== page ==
The history of engagement rings

An engagement ring is indicating that the person wearing it is engaged to be married.

For centuries, diamonds have been widely regarded as the universal symbol of eternal love and commitment. But have you ever wondered how we began our fascination with diamonds and engagement rings.

Legend has it that the tradition began with one enterprising archduke. The first well-documented use of a diamond ring to signify engagement was by the Archduke Maximilian of Austria in the imperial court of Vienna in 1477, upon his betrothal to Mary of Burgundy.

Betrothal rings were used during Roman times but were not generally revived in the Western world until the 13th century. Over the next few centuries, giving diamond engagement rings was largely restricted to only the wealthiest and noblest of families.

This changed in the 1870s when several diamond mines were discovered in South Africa, which greatly increased the availability and affordability of diamonds to the general public.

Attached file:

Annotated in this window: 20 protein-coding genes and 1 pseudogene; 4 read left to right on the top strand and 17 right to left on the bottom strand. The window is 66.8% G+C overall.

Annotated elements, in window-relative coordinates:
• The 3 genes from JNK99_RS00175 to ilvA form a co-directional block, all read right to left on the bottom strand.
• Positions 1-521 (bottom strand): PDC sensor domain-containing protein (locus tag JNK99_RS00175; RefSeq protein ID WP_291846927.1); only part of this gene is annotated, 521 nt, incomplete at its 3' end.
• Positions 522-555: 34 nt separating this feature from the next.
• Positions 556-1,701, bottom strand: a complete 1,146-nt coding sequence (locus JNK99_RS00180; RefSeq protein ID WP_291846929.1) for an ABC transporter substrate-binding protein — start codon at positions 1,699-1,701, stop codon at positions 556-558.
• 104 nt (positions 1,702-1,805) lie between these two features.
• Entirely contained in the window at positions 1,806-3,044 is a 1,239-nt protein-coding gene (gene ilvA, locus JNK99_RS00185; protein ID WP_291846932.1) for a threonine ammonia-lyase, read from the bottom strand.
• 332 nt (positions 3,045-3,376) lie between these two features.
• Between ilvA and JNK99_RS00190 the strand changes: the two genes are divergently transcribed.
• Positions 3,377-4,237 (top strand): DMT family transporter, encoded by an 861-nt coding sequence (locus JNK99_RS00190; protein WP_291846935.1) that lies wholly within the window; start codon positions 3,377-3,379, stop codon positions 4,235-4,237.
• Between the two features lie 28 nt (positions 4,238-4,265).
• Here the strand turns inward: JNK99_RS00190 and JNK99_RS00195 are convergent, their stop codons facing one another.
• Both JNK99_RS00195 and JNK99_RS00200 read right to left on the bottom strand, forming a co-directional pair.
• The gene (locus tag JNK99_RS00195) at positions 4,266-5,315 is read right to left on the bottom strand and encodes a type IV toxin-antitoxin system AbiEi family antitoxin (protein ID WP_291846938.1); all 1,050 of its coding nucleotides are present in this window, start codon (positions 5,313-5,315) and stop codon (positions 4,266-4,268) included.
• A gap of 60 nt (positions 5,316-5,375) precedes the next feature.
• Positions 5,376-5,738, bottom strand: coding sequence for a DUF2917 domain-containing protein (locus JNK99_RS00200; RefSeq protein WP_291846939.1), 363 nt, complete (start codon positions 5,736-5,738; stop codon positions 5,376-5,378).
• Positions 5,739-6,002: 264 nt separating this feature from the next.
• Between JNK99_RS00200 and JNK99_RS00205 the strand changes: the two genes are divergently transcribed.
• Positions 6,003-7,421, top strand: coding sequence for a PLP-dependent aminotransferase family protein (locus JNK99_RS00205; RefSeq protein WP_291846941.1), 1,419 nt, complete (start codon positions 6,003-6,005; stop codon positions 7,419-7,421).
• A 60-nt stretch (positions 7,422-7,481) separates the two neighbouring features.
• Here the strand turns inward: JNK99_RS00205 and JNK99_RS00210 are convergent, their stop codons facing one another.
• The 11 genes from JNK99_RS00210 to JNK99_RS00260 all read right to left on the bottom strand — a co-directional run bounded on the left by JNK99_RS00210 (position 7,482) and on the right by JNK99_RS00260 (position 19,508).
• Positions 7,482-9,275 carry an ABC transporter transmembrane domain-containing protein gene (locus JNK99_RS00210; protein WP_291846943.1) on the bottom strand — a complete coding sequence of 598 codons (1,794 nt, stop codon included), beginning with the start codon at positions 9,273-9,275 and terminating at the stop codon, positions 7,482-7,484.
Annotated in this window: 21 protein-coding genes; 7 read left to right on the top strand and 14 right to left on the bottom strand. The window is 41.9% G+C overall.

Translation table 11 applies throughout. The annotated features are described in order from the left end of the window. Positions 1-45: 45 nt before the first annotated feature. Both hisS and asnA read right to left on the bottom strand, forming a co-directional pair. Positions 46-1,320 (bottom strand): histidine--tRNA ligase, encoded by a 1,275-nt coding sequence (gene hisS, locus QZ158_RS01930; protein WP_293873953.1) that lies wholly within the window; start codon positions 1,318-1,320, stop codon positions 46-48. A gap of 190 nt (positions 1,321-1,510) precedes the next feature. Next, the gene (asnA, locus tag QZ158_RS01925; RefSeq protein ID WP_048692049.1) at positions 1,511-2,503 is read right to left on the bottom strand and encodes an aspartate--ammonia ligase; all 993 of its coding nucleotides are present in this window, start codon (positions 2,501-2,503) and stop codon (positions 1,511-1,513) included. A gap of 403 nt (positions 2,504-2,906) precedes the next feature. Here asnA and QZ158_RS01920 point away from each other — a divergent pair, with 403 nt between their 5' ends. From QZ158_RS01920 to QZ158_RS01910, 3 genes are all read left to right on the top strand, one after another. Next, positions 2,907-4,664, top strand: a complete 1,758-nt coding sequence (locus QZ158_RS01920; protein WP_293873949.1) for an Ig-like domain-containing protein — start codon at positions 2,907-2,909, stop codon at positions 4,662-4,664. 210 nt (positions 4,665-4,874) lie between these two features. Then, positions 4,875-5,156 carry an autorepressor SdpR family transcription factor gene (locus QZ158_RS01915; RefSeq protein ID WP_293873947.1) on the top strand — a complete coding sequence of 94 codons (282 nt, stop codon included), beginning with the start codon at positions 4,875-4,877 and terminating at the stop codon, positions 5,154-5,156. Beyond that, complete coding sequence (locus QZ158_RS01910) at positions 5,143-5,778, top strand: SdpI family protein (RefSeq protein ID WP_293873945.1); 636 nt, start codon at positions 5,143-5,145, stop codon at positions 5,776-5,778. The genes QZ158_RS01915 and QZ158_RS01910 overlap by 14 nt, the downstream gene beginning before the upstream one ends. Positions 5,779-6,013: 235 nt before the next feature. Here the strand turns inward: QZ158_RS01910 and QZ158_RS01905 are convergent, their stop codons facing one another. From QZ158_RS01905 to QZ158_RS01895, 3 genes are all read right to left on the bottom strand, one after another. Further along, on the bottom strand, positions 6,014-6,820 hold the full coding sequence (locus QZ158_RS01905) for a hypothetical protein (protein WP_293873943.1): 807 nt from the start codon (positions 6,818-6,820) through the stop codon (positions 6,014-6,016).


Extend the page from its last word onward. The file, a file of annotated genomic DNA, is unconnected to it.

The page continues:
Cecil Rhodes, who arrived in South Africa in 1873, founded the DeBeers Mining Company with other investors. Within the decade, DeBeers began to control 90% of the world’s diamond production. According to a recent DeBeers study, four out of five brides receive diamond engagement rings.

Engagement rings did not become standard in the West until the end of the 19th century, and diamond rings didn’t become common until the 1930s.

The friendly retailers in Hatton Garden can help you find the perfect diamond ring so that you can keep up the tradition. You will find a lively cluster of jewellery retailers in the diamond quarter of London thus ensuring a competitive price for your precious stone.


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